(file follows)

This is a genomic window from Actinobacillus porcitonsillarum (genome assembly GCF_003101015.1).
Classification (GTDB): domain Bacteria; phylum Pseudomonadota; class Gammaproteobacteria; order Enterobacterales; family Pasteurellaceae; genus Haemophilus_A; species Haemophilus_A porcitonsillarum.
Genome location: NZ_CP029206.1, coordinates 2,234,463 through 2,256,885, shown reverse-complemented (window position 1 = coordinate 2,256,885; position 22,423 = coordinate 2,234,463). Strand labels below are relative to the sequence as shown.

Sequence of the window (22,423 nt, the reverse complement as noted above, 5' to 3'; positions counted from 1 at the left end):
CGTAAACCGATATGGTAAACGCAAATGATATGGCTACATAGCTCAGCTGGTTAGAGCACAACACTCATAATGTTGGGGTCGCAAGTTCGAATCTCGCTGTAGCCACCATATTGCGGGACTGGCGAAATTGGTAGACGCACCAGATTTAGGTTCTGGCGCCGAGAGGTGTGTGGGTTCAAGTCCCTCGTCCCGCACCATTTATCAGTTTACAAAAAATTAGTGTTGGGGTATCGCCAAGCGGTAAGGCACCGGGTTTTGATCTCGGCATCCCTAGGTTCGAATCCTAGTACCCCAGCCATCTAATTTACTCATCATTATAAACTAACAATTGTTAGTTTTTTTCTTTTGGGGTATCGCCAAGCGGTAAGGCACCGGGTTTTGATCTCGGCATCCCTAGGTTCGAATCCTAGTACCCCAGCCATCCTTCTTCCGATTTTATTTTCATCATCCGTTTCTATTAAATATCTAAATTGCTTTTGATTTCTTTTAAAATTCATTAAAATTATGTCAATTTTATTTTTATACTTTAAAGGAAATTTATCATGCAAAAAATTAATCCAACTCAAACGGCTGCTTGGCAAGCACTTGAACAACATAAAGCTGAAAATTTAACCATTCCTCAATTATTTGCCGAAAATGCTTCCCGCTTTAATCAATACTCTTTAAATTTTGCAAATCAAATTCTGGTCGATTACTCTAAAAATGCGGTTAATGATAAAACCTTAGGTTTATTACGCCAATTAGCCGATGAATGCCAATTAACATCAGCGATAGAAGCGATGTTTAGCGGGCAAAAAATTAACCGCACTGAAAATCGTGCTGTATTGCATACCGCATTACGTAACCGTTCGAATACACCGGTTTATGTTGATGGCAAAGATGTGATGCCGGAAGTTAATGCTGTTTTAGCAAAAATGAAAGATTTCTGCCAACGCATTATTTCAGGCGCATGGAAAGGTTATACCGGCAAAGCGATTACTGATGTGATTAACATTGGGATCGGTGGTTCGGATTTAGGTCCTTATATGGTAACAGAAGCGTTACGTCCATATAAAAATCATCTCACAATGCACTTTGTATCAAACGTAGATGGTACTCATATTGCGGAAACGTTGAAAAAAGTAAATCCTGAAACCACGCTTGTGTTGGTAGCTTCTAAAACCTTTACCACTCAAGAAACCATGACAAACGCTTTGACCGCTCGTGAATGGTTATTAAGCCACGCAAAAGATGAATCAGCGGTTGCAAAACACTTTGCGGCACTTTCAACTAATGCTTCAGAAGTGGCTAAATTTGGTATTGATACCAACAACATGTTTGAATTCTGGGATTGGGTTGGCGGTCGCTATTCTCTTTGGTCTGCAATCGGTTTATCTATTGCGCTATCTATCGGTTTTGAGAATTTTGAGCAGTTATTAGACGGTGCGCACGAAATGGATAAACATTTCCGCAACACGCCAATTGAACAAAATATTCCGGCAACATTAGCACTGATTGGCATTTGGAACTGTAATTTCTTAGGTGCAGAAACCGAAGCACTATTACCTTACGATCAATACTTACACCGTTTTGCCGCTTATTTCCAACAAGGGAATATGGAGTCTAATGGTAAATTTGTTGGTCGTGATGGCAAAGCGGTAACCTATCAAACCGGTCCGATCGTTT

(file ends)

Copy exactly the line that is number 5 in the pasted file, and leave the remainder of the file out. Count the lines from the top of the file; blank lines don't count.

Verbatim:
CGTAAACCGATATGGTAAACGCAAATGATATGGCTACATAGCTCAGCTGGTTAGAGCACAACACTCATAATGTTGGGGTCGCAAGTTCGAATCTCGCTGTAGCCACCATATTGCGGGACTGGCGAAATTGGTAGACGCACCAGATTTAGGTTCTGGCGCCGAGAGGTGTGTGGGTTCAAGTCCCTCGTCCCGCACCATTTATCAGTTTACAAAAAATTAGTGTTGGGGTATCGCCAAGCGGTAAGGCACCGGGTTTTGATCTCGGCATCCCTAGGTTCGAATCCTAGTACCCCAGCCATCTAATTTACTCATCATTATAAACTAACAATTGTTAGTTTTTTTCTTTTGGGGTATCGCCAAGCGGTAAGGCACCGGGTTTTGATCTCGGCATCCCTAGGTTCGAATCCTAGTACCCCAGCCATCCTTCTTCCGATTTTATTTTCATCATCCGTTTCTATTAAATATCTAAATTGCTTTTGATTTCTTTTAAAATTCATTAAAATTATGTCAATTTTATTTTTATACTTTAAAGGAAATTTATCATGCAAAAAATTAATCCAACTCAAACGGCTGCTTGGCAAGCACTTGAACAACATAAAGCTGAAAATTTAACCATTCCTCAATTATTTGCCGAAAATGCTTCCCGCTTTAATCAATACTCTTTAAATTTTGCAAATCAAATTCTGGTCGATTACTCTAAAAATGCGGTTAATGATAAAACCTTAGGTTTATTACGCCAATTAGCCGATGAATGCCAATTAACATCAGCGATAGAAGCGATGTTTAGCGGGCAAAAAATTAACCGCACTGAAAATCGTGCTGTATTGCATACCGCATTACGTAACCGTTCGAATACACCGGTTTATGTTGATGGCAAAGATGTGATGCCGGAAGTTAATGCTGTTTTAGCAAAAATGAAAGATTTCTGCCAACGCATTATTTCAGGCGCATGGAAAGGTTATACCGGCAAAGCGATTACTGATGTGATTAACATTGGGATCGGTGGTTCGGATTTAGGTCCTTATATGGTAACAGAAGCGTTACGTCCATATAAAAATCATCTCACAATGCACTTTGTATCAAACGTAGATGGTACTCATATTGCGGAAACGTTGAAAAAAGTAAATCCTGAAACCACGCTTGTGTTGGTAGCTTCTAAAACCTTTACCACTCAAGAAACCATGACAAACGCTTTGACCGCTCGTGAATGGTTATTAAGCCACGCAAAAGATGAATCAGCGGTTGCAAAACACTTTGCGGCACTTTCAACTAATGCTTCAGAAGTGGCTAAATTTGGTATTGATACCAACAACATGTTTGAATTCTGGGATTGGGTTGGCGGTCGCTATTCTCTTTGGTCTGCAATCGGTTTATCTATTGCGCTATCTATCGGTTTTGAGAATTTTGAGCAGTTATTAGACGGTGCGCACGAAATGGATAAACATTTCCGCAACACGCCAATTGAACAAAATATTCCGGCAACATTAGCACTGATTGGCATTTGGAACTGTAATTTCTTAGGTGCAGAAACCGAAGCACTATTACCTTACGATCAATACTTACACCGTTTTGCCGCTTATTTCCAACAAGGGAATATGGAGTCTAATGGTAAATTTGTTGGTCGTGATGGCAAAGCGGTAACCTATCAAACCGGTCCGATCGTTT